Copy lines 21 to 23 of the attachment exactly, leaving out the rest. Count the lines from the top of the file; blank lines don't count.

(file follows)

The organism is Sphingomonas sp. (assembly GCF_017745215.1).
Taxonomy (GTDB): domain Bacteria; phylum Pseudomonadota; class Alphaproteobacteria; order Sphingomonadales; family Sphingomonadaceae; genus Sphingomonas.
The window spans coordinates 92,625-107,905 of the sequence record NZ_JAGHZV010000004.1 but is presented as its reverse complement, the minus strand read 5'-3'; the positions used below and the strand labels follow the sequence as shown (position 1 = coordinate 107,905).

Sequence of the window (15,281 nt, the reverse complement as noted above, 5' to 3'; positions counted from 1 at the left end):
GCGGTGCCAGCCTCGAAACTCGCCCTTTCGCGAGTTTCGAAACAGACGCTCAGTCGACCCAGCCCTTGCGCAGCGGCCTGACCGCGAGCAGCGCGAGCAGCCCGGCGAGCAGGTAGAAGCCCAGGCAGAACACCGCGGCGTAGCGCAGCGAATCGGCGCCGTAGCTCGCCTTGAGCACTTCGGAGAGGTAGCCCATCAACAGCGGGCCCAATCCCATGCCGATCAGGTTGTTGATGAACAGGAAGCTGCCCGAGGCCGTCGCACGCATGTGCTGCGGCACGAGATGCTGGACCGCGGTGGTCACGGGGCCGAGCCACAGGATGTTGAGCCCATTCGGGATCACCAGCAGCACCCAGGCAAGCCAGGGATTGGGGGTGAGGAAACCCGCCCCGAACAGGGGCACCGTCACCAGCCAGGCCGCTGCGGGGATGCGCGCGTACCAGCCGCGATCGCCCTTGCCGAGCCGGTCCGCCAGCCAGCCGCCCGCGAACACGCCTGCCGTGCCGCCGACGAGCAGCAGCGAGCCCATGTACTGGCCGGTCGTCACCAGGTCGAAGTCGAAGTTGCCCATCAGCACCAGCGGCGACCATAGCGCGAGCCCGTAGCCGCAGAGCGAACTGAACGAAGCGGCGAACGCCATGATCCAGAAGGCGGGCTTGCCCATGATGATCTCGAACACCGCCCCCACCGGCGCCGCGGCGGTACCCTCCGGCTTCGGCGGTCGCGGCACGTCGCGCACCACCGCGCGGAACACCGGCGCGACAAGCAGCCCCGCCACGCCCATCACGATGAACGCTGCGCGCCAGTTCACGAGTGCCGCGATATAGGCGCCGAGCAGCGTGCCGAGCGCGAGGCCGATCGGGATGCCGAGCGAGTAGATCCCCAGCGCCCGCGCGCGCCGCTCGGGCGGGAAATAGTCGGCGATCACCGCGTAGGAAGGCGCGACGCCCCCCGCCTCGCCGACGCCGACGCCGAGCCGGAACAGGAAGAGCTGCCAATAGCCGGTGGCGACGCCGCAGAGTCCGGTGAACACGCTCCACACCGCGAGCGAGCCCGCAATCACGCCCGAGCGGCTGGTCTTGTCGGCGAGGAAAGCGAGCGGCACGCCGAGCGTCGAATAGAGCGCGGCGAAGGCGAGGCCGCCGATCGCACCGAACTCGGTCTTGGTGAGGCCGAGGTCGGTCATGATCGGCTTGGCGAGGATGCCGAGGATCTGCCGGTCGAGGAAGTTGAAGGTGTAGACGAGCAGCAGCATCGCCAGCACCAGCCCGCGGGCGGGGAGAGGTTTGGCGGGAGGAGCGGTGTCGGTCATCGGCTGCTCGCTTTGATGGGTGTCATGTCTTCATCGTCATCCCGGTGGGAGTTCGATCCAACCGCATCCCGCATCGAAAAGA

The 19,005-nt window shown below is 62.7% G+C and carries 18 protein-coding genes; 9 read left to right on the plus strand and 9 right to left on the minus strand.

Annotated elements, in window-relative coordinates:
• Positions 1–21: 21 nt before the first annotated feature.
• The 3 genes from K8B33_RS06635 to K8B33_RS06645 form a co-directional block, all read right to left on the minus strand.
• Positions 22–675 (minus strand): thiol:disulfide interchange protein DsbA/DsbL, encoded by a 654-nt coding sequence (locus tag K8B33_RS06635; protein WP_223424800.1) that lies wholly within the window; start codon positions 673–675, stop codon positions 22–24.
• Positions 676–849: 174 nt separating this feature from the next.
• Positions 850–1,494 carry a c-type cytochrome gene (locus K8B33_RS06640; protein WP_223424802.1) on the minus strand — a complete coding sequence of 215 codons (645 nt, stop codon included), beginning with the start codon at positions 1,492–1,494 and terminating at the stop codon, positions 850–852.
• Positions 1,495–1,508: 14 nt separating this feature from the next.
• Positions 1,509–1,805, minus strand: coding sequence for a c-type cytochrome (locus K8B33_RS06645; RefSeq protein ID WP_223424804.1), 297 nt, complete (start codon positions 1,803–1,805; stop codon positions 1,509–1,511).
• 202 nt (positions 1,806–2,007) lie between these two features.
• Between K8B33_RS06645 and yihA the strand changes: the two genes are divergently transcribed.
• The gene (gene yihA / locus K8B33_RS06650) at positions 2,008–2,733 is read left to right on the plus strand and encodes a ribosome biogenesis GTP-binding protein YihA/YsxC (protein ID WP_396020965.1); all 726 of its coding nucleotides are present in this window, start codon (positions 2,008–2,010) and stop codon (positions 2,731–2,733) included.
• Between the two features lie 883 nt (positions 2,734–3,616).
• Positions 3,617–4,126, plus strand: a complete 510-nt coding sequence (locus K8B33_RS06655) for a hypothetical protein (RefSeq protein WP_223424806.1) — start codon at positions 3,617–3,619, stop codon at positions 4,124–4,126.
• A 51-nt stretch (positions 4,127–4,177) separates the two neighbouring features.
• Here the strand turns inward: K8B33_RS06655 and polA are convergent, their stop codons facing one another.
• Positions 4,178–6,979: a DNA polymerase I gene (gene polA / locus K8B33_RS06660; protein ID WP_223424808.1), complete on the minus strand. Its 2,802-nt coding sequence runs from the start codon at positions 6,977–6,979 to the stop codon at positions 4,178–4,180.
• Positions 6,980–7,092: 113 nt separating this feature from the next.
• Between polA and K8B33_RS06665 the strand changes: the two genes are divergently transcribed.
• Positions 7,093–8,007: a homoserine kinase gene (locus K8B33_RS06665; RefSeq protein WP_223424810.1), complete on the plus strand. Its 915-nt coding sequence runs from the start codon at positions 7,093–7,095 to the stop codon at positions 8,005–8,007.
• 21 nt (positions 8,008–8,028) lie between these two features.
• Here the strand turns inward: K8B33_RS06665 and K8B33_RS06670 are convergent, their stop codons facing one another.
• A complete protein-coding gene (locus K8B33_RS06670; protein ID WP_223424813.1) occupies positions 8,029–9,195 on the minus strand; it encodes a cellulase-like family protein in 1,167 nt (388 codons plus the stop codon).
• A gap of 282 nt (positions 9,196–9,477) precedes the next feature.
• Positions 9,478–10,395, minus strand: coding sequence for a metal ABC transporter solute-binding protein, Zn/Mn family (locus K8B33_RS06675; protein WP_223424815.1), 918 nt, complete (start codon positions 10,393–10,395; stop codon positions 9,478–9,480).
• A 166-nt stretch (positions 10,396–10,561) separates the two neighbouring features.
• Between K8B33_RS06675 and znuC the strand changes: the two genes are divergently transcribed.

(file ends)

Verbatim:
• Here the strand turns inward: K8B33_RS06655 and polA are convergent, their stop codons facing one another.
• Positions 4,178–6,979: a DNA polymerase I gene (gene polA / locus K8B33_RS06660; protein ID WP_223424808.1), complete on the minus strand. Its 2,802-nt coding sequence runs from the start codon at positions 6,977–6,979 to the stop codon at positions 4,178–4,180.
• Positions 6,980–7,092: 113 nt separating this feature from the next.